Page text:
Sir 3:2-6,12-14 • Col 3:12-21 • Mt 2:13-15,19-23
“God Rest Ye Merry, Gentlemen” is among the oldest of our Christmas hymns. It was written in England as a reaction to the church music of the 15th century. At the time music was chanted and in Latin, and it was perceived as being dark and somber and lacking in inspiration or joy. Commoners began to create their own religious music thus the peasant class began a revolution in religious music producing religious songs that were light, lively, and written in the language they understood. The Christmas songs they wrote became the beginning of what we today call Christmas carols.
Among the carols that have remained is “God Rest Ye Merry, Gentlemen,” and it was the most loved. Charles Dickens quoted it in his work, A Christmas Carol.
Being that the hymn is from the 15th century, its words are a bit archaic, but they are filled with joy and encouragement. The word “rest,” for example, did not mean to take a nap. Rest in the English of the day meant to “keep or make.” The word “merry” has gone through many changes in meaning, but at the time it meant to have pleasure but a pleasure that was deep-seated and not just something that made you happy at the moment. It could also be used to mean blessed. Reworded it could be sung, “God make you joyful, Gentlemen,” or “God make you blessed, Gentlemen.” Clearly, the cause is the birth of the Savior through whom God offers us joy.
The carol was born in a time of upheaval. So, too, was our Gospel passage. An undercurrent in Matthew’s Gospel is an attack against the Roman Empire. The Gospel makes a judgment on a leader who was believed to be divine and brutality that was used to create peace.
Herod the Great, not a Jew, was appointed by Rome and had to fight to take control of his kingdom. Never feeling secure, he maintained a private security force and even built fortresses around the kingdom to which he could quickly flee, the most famous of which is Masada. He killed the descendants of royal families so he would have no rivals. His paranoia led him to kill his own wife and one of his sons. He had commanded that at his death all political prisoners should be put to death so there would be mourning throughout the land.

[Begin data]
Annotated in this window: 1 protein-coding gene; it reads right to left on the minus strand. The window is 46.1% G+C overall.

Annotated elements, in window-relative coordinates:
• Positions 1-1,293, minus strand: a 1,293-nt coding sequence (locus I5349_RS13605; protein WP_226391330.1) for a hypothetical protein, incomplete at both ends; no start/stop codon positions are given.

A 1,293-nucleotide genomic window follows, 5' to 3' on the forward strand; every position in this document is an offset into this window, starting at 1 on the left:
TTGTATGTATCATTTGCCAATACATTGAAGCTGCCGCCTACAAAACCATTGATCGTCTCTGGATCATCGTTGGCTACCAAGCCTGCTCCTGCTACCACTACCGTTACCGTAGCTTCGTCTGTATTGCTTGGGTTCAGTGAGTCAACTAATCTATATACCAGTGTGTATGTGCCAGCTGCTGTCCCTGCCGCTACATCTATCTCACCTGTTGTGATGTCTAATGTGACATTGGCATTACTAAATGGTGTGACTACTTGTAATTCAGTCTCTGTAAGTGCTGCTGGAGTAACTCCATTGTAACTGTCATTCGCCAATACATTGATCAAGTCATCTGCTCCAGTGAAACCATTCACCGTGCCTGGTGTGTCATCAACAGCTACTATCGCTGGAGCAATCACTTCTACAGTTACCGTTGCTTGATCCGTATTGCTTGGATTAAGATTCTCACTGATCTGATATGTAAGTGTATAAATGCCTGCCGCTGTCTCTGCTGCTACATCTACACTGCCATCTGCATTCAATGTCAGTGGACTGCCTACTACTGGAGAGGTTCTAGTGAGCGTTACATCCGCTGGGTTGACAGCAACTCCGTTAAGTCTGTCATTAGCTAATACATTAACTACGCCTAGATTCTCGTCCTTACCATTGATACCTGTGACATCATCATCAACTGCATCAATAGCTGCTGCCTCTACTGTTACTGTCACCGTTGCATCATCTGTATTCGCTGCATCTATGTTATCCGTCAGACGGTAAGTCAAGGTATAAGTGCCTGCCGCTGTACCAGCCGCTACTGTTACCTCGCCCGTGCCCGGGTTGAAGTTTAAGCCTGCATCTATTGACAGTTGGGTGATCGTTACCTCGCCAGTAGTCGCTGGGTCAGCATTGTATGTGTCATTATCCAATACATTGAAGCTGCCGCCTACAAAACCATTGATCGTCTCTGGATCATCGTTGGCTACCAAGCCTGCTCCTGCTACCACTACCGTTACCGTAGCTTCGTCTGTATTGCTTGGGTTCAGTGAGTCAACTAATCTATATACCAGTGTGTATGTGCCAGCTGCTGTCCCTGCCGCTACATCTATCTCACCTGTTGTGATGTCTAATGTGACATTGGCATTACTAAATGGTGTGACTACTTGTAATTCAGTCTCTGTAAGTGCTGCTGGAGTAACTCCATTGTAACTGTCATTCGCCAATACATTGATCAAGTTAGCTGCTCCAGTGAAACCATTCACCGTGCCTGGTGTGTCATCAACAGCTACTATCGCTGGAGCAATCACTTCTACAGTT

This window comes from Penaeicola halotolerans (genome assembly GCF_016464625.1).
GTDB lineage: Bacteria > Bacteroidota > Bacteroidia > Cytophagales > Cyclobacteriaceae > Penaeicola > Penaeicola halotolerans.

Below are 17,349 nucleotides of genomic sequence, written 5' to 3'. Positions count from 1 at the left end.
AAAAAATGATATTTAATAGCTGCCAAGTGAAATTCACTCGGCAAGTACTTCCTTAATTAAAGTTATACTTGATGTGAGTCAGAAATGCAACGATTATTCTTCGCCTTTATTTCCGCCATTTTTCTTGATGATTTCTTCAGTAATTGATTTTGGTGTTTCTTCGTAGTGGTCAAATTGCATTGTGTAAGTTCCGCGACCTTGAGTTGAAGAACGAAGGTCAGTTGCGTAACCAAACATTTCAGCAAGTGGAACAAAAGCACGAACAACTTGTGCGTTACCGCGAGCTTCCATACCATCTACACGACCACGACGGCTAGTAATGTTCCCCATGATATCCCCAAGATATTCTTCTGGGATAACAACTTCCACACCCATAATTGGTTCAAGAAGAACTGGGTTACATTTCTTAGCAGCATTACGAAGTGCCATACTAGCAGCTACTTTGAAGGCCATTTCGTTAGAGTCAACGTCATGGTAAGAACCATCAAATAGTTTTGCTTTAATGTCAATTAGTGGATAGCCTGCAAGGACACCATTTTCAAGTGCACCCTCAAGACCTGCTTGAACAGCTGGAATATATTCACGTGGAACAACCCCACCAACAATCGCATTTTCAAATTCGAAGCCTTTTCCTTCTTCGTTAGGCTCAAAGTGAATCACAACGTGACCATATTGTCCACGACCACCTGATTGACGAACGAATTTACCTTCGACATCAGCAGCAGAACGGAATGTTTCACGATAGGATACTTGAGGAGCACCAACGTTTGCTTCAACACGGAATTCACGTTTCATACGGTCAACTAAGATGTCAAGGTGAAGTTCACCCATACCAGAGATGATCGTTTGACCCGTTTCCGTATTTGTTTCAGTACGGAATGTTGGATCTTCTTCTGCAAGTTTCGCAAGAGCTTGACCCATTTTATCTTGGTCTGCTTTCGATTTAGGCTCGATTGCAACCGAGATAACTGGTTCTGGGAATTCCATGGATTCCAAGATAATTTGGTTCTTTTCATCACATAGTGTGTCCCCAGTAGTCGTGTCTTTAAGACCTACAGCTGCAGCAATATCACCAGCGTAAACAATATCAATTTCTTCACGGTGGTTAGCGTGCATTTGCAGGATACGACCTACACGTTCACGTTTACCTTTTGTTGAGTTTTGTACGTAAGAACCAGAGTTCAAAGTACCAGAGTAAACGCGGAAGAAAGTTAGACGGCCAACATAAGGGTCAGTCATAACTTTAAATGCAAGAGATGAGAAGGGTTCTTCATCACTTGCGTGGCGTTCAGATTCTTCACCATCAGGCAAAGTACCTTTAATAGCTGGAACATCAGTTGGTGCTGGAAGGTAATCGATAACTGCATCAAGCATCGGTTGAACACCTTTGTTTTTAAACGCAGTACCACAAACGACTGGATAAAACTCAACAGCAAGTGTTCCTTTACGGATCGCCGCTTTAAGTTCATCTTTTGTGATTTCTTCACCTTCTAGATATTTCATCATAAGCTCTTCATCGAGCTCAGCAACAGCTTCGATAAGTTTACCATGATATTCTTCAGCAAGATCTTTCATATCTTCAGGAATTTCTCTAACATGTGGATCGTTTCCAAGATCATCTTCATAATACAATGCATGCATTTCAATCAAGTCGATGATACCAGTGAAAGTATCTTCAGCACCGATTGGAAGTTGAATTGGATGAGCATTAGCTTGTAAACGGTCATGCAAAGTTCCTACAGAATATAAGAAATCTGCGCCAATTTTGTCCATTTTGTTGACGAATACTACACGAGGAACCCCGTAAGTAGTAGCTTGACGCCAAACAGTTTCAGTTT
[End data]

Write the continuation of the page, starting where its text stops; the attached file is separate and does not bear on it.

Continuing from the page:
Joseph learns in a dream that he must protect his family from this ruthless ruler, so he takes his family to Egypt. And later, another angel in another dream let Joseph know of Herod’s death so Joseph could take his family back to Judea. Unfortunately, Herod’s son Archelaus, now ruler over Judea, was so brutal that the Romans removed Archelaus in A.D. 6. Before this though, again through a dream and in order to protect his family, Joseph avoided Archelaus by settling his family in Galilee in the town of Nazareth.
Matthew wrote principally for a Jewish readership which would have been very familiar with the Scriptures. In order to present Jesus as the Messiah, Matthew uses the life of Moses as an outline for his Gospel. The connection between Matthew’s story of Jesus and the Torah’s story of Moses would have been easily made. The people’s journey to Egypt, their Exodus, and finally their return is all told in Matthew’s story. Luke wrote for a primarily non-Jewish readership; therefore, he had to take liberties with history so that a Gentile audience could make connections between Jesus and their own lives. Unlike Luke, Matthew could use the correct timeline of rulers so as to connect his readership with their own experience.
While we live in relative peace, a lot of the world does not. We do see violence on our streets. People do move out of bad neighborhoods. Christians are becoming refugees in the Middle East by the thousands. Yet, in the midst of this we still hear the words, “God Rest Ye Merry, Gentlemen.”
What does the Holy Family teach us? Matthew builds his “Christmas Story” around the person of Joseph. In Joseph we see a father who was “righteous,” meaning he steadfastly followed the teachings of his faith. He was a man who chose to follow what he perceived to be the will of God. Joseph left his home and livelihood and fled to another country for the sake of his family. He settled somewhere other than his family home for the sake of his wife and child. Joseph stands as the righteous man who blended his faith and his values into his everyday life. Joseph saved his family from Satan’s power. He kept them at peace. Using the glad tidings we’ve been given, we must confront the messes we might encounter and bring to those moments comfort and joy as did Joseph.